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Harry Newton's In Search of The Perfect Investment Technology Investor.

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9:00 AM EST, Columbus Day, Monday, October 13, 2008: Australia's stockmarket rose 5.5% today. Its banks have less toxic debt and -- most importantly -- the Australian government just guaranteed every nickel on deposit in every Australian bank. Why we limit ourselves to $250,000 -- giving agita to every business with a bank account -- is beyond my tiny brain.

We're due for a rally. If you still have any equities left --- shame on you -- the rally will give you an opportunity to dump them. Because after that, this quarter is shaping up to be really horrible. Factors, in no particular order, include:

1. The end of the short selling ban.

2. Margin calls. You cannot believe how dumb some executives are, or how much chutzpah they have. Examples from a New York Times piece

On Friday, Aubrey K. McClendon, the chief executive of Chesapeake Energy, issued a statement saying he had been forced to sell all of his 33.5 million shares in Chesapeake because of a margin call.

Sumner M. Redstone, the chairman of Viacom and CBS, disclosed that he would sell $400 million in shares in those companies to pay down a loan. For shareholders, margin calls can be painful, forcing them to liquidate portfolios at exactly the worst moment, as stocks are near panic lows.

For example, in July, with Chesapeake trading above $60 a share, Mr. McClendon’s stake in the company was worth more than $2 billion — the vast majority of his net worth, which was reported at $2.1 billion in last year’s Forbes 400. But to meet last week’s margin call, Mr. McClendon sold his entire stake, at prices ranging from $15 to $22.

The margin calls are flooding investors and hedge funds today.

3. Hedge fund redemptions. Why suffer the pain, the uncertainty? Get out. All the usual reasons for losing faith in your erstwhile high-flying,high risk-taking hedge fund manager. Now all you want is capital preservation.

4. Falling commodities prices. Oil, nickel, iron ore, etc.

5. Business retrenchments. With bank loans effectively shut, businesses will have to survive on the money they generate from sales. This is actually possible. I did it for 27 years. But a lot of businesses are far more capital intensive than mine was and will have great difficulty. See the Sequoia presentation below which it gave to its portfolio companies. Sequoia told its companies to stay lean and lean and to forget raising capital.

6. Municipal governments in crisis. California, noted for its spendthrift ways, asked the Feds for $7 billion bailout. Every other state or town is trying to figure where it stands. The picture isn't pretty. There will be lots of firings and uncleaned streets.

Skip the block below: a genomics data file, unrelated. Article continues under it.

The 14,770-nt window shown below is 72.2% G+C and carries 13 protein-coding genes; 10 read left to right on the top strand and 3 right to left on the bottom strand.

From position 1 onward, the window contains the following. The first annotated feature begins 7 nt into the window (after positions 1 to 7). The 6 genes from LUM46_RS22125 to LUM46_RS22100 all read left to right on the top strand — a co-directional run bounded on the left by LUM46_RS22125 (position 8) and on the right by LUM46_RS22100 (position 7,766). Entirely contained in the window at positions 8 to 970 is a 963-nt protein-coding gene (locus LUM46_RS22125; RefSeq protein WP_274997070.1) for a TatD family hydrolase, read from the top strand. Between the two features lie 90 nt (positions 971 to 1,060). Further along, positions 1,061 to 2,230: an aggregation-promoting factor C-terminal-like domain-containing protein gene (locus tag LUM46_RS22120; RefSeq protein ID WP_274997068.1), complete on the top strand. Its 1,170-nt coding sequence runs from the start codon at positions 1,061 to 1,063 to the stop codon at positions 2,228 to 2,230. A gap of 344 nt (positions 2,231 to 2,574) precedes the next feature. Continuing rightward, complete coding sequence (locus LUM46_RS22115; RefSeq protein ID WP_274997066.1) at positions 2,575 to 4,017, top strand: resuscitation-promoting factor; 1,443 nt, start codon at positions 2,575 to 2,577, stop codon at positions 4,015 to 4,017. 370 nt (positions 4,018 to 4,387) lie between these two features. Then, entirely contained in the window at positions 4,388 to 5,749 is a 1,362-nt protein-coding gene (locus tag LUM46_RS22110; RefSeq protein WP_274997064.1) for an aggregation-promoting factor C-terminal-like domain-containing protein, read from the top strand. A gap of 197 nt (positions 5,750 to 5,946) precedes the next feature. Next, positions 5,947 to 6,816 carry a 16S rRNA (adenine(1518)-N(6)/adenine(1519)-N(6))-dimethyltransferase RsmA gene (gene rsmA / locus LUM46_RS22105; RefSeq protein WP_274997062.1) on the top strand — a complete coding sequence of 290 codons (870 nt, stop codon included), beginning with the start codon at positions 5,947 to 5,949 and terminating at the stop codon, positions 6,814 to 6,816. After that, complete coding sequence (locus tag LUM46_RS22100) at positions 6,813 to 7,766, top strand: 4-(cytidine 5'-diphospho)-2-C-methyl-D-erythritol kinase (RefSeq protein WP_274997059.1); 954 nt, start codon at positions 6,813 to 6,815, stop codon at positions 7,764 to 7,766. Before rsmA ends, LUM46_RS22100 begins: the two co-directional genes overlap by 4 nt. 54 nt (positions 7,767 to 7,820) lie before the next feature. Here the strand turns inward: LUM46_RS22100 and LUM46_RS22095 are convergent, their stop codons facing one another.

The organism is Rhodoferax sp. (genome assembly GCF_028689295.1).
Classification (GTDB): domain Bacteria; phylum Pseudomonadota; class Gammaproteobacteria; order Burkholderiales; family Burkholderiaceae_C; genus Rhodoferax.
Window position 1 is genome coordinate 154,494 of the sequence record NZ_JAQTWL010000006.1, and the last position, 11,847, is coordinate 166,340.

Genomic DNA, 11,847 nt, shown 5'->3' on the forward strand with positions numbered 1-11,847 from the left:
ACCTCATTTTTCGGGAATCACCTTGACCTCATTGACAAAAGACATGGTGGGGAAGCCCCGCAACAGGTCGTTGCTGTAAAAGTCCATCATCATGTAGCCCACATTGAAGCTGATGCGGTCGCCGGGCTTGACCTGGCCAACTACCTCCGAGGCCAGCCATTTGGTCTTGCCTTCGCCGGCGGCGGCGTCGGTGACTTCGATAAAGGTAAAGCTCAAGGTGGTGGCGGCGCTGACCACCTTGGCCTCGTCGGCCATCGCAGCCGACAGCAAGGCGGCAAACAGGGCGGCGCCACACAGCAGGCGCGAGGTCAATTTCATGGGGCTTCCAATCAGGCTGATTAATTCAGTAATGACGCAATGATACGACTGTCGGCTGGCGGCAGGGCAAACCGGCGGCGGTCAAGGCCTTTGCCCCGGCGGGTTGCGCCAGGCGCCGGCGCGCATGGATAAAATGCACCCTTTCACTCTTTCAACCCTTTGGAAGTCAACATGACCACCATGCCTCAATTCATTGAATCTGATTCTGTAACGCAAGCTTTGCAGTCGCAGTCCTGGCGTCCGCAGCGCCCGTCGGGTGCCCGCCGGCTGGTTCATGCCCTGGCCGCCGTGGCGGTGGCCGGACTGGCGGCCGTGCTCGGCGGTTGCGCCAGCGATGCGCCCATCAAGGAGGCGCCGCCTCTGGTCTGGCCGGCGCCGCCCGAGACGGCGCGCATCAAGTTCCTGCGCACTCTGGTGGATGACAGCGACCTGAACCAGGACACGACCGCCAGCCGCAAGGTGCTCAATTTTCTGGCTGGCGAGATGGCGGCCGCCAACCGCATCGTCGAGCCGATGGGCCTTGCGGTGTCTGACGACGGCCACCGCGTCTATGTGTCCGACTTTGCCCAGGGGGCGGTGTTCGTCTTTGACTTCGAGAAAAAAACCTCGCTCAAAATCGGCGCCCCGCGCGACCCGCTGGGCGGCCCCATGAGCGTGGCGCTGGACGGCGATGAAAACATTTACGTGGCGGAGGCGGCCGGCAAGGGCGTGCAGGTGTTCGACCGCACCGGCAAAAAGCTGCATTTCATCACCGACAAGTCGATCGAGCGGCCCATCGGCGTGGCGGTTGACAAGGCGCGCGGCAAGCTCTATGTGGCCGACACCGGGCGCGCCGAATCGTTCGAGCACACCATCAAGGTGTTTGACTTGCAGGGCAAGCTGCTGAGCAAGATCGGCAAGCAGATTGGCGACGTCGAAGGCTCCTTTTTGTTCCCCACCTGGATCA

7. Falling profits. The car makers' woes are out. But there are many other industries that haven't reported their woes, yet.

8. Excess production capacity. For more, see the Sequoia presentation below.

I spent the weekend reading the financial press feeling down or playing tennis and feeling up. You can read the usual suspects online, the Wall Street Journal, Bloomberg, the New York Times, the Economist, etc.

You can now watch old TV shows and interviews on the Internet. The technical quality is remarkably good. The interview will often give boredom a whole new meaning. My conclusion: No one has any meaningful answers, though it is fun to watch billionaire George Soros peddling his new book. "Buy my book, please."

Stuff to listen to:

+ Paul Volcker on Charlie Rose.

+ Warren Buffett on Charlie Rose.

Stuff to watch:

+ Sequoia Capital's 56 Slide Presentation of Doom. Here is the first slide.

Stuff to read: New books rushed out. I suspect Smick's is better. Soros tends to push his old, tired theories.

Thoughts for the day. Seen on a church way down south.

If you want to make up your own sign, go to

Bad Australian humor:
Tasmanian couple walking out of the divorce court, the wife is crying her heart out.

Husband says ' Oh for God's sake stop crying, you're still my sister'

Tasmania is an island at the bottom of Australia. On this map, it's in red. I've never been there. I'm told it's pretty.

This column is about my personal search for the perfect investment. I don't give investment advice. For that you have to be registered with regulatory authorities, which I am not. I am a reporter and an investor. I make my daily column -- Monday through Friday -- freely available for three reasons: Writing is good for sorting things out in my brain. Second, the column is research for a book I'm writing called "In Search of the Perfect Investment." Third, I encourage my readers to send me their ideas, concerns and experiences. That way we can all learn together. My email address is . You can't click on my email address. You have to re-type it . This protects me from software scanning the Internet for email addresses to spam. I have no role in choosing the Google ads on this site. Thus I cannot endorse, though some look interesting. If you click on a link, Google may send me money. Please note I'm not suggesting you do. That money, if there is any, may help pay Michael's business school tuition. Read more about Google AdSense, click here and here.